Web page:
So, there's this meme that you have to be able to enumerate your domain's pain points. For Python and GIS/neogeography these include:
the standard library's xml.sax and xml.dom. ElementTree and lxml are the way to go.
unittest. I wrote a pile of unittest modules for MapServer's SWIG bindings, aka mapscript. So many that it'll be a while before I slide out of the top 5 all-time MapServer LOC. The tests never really caught on with other developers. The generic xUnit style didn't help seasoned developers cross over, and doesn't help explain usage to new users. These days, I'm much happier using doctest. It's been hard for new Python programmers to find good advice on the right testing framework, and the consequence for open source Python GIS is that people don't write tests.
distutils and setuptools. Python's packaging and distribution story is too arcane. Yes, this is intricate stuff, but it needs to be easier. People developing open source GIS for Python rarely bother to figure out the old distutils setup, let alone eggs.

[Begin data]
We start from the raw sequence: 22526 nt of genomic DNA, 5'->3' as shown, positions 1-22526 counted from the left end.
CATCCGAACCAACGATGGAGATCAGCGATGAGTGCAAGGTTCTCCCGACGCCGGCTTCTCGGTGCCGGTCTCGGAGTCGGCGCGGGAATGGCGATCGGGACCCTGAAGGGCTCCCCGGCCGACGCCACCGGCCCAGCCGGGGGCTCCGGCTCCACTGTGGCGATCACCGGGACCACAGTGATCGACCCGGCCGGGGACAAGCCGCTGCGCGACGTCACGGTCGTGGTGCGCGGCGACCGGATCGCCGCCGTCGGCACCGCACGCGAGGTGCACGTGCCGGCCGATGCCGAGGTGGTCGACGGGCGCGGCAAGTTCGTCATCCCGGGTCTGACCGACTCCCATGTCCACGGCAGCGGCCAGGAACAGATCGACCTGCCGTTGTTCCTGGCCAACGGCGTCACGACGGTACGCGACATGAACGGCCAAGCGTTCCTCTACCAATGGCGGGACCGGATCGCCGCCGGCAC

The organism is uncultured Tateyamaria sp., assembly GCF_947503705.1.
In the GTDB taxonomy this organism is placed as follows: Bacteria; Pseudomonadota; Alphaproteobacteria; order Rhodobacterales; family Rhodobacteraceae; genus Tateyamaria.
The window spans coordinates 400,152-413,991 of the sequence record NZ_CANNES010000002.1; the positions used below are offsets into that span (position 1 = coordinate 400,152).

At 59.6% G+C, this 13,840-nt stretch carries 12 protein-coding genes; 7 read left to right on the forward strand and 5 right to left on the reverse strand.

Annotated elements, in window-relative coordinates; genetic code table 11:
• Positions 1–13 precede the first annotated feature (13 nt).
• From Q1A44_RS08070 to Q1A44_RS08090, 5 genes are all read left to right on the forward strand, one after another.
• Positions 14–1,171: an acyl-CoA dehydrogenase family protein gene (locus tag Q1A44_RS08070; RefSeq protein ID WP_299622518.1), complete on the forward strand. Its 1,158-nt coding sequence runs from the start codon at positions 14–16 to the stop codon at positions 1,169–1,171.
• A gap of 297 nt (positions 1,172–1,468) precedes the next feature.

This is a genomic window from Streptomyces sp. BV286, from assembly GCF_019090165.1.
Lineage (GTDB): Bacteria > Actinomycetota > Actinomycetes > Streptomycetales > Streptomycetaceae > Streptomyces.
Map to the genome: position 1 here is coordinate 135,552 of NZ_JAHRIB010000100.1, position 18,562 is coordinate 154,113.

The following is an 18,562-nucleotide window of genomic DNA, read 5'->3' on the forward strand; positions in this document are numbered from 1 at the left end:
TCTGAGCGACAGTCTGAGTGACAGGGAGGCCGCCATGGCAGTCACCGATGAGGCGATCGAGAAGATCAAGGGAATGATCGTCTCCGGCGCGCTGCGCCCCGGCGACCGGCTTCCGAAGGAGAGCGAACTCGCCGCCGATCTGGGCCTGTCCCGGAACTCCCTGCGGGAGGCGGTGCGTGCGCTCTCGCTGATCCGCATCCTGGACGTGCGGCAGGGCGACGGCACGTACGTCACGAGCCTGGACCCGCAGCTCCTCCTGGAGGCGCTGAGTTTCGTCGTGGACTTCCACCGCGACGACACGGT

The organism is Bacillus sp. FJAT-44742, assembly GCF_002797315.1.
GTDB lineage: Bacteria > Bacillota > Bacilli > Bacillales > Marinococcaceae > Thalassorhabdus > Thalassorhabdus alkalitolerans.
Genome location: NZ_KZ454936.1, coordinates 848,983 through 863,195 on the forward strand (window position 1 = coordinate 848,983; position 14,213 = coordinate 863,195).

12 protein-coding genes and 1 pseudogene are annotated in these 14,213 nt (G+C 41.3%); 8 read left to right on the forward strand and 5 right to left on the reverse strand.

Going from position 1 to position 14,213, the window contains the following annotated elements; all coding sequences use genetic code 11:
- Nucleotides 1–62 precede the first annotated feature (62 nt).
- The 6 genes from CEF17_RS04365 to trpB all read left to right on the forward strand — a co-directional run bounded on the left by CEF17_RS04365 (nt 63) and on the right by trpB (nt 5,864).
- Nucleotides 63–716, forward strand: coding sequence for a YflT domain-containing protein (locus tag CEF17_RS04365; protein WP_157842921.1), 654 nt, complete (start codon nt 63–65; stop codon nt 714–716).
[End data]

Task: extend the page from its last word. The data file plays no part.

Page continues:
str and unicode. Python's unicode story is not bad, and will be even better when unicode is always on.
function names. This is a small itch (caused by exposure to Ruby), but I'd love to be able to use self-descriptive Python APIs like:
>>> if polygon.simple? # instead of isSimple() >>> polygon.rotate!(angle) # rotate self, not a copy
mapscript.py and gdal.py. Many users come to Python via MapServer and GDAL, which is unfortunate because those applications have terrible, un-Pythonic APIs (that ripple through the open source GIS community) and have created the impression that Python is just a binding for C/C++ code.